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Q&A: Free Comic Book Day founder Joe Field on the magic of comics

<p>Joe Field &nbsp;| &nbsp;Courtesy photo</p>

Joe Field  |  Courtesy photo

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Celebrate Free Comic Book Day

Find participating retailers at freecomicbookday.com

Check out the 2014 special edition comics

When Joe Field first penned the idea for a comics industry day 17 years ago, he had no idea it would become the world's largest comic book event. On Saturday, May 3, comic shops in 65 countries will give away more than 4.5 million special edition comics from 40 publishers to anyone visiting participating retailers during the 13th annual Free Comic Book Day.

We caught up with Field, the owner of Flying Colors Comics & Other Cool Stuff, to talk about FCBD's humble beginnings, its super-human strides and why everyone should pick up a comic book this weekend.

Q. When you first brainstormed the idea for Free Comic Book Day in your 1997 column, what was your goal?

A. I wrote the column in Diamond Comic Distributors “Year in Review" magazine proposing Free Comic Book Day as a way to get people into comic shops, which are great community-social hubs of pop culture, and as a way to see all the great things going on along the comic spectrum.

Q. How has FCBD evolved over 13 years and are you happy with it's changed?

A. I’m constantly happy and surprised at the ongoing evolution of FCBD. We started in 2002 with four publishers and there might have been 500,000 comics for giveaway. We now have more than 40 publishers, more than 50 FCBD editions and the total number of comics we’ll be giving away is more than 4.5 million. There’s this really solid trajectory that just continues unabated after 13 year. My little Frankenstein has taken on a life of its own.

Q. It took a little while and a second, more detailed column to get FCBD off the ground. What changed between 1997 and 2002?

A. Between the time I first proposed the open house in 1997 and my second column in 2001, a lot of good things started happening in comics. We had moved past the bust years of the late 1990s that were difficult for everyone in comics and started to see a resurgence in creativity in comics. Retailers were starting to see that, but we had no mechanism for doing a general invitation for people to come in our stores and see all the great things going on in comics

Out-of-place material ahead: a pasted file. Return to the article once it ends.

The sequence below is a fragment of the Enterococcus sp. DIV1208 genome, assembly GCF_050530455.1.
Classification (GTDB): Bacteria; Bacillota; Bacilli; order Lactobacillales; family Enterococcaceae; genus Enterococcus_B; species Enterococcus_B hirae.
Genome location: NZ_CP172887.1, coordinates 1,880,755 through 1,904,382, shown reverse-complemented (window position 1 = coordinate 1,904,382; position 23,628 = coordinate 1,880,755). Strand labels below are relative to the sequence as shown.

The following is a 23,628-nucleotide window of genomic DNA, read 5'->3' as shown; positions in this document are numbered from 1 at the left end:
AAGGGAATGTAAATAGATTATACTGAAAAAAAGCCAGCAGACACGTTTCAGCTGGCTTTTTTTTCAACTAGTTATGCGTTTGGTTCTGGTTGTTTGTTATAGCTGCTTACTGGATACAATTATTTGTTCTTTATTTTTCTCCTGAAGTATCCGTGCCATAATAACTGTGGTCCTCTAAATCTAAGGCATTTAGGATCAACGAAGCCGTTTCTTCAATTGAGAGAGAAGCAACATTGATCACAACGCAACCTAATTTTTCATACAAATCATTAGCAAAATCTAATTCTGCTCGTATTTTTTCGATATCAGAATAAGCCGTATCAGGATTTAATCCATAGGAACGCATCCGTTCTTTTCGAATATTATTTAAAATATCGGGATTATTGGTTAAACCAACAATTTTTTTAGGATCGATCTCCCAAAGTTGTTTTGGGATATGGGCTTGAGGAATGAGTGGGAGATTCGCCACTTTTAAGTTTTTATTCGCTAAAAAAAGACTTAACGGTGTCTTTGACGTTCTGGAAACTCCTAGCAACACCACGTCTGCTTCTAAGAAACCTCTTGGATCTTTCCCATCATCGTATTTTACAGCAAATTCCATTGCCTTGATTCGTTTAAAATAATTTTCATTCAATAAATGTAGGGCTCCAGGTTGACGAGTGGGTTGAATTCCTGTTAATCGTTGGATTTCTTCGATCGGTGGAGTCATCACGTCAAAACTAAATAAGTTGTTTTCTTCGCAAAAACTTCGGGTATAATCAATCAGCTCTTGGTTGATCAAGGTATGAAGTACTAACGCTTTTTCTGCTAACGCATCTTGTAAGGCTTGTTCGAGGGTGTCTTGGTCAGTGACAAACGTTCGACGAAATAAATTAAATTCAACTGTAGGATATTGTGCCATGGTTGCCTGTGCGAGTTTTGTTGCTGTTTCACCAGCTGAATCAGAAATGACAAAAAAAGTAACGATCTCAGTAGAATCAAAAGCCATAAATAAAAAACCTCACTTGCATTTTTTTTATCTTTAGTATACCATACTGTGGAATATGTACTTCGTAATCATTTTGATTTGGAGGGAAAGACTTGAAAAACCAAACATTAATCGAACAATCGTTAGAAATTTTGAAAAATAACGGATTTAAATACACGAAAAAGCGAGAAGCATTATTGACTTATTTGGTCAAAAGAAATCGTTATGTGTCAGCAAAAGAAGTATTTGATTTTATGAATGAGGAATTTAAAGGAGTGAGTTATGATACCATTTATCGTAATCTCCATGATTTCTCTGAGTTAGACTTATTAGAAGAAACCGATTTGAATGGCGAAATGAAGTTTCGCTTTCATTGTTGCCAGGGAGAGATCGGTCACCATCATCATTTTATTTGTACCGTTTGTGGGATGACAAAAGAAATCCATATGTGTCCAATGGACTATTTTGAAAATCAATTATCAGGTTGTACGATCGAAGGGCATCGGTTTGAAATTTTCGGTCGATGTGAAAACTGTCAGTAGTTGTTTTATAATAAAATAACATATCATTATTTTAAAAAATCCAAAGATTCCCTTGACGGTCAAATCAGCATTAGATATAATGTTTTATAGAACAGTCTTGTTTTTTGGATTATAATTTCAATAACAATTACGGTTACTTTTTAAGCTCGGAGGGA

Q. In your original column, you said you wanted a media hook. Did you envision the media hook being multi-billion dollar movie franchises?

A. Who knew at that point? The way things have developed over the years, Free Comic Book Day is a constant surprise. It’s become the world’s largest comic book event. That’s something that I certainly didn’t see in those humble beginnings.

Q. Most years, FCBD has been aligned with the release of a comic book movie. This year, it's "The Amazing Spider-Man 2." Has that helped the events? How do you see that relationship?

A. I love it that we have these $200 million commercials for what we sell. There will be a number of people that see the movie and wonder what the original was like. “Gone With the Wind” was better as a book, but it’s remembered as a movie. The worst comic book movies will never destroy the best comic book stories.

Q. Do comic books and movies attract different audiences?

A. There’s a difference between people who are passive moviegoers who want to sit in a darkened movie theater and let everything on the screen tell them the story and entertain them and those people who are willing to invest time and and a little energy to read the comics.

Those people understand one of the magic powers of comic book reading: that the reader is the person who completes the story, who fills in the gaps between the panels, who gives voices to the characters, who creates the sound environments and who controls the speed of the action from page-to-page. A comic book reader is something of a film director who doesn’t have to worry about what Hollywood thinks.

Q. Something you suggested in one of your columns was that FCBD could be attached to a charity. Is there a reason that never came to fruition?

A. The interesting thing there is each FCBD event can be customized. So there are charity elements to a lot of FCBD events. We choose not to at my store because we do some other things during the year that are all about charity work rather than drawing people in to give them free comics and then hitting them up for funds. 

The beautiful thing about FCBD is that each retailer can customize it however he or she would like to and that means you get some really nice, local events that mean something to their community?

Q. When you look into the future, what would you still like FCBD to accomplish?

A. I believe there are comics for anybody that likes to read and until we have every reader reading comics, there’s work yet to be done. So my hope is that everyone that is a comic book fan that goes this Saturday will bring someone with them that is not a comic book fan just to get in on the fun.

Q. What are you looking forward to the most about FCBD?

A. I’m looking forward to Saturday night, when I get to go home with my stack of free comics and read them all. That to me is victory. My little idea has become a juggernaut worldwide and at the end of the day, I get to read the comics.

Read More Arts & Entertainment

Facts

Celebrate Free Comic Book Day

Find participating retailers at freecomicbookday.com

Check out the 2014 special edition comics

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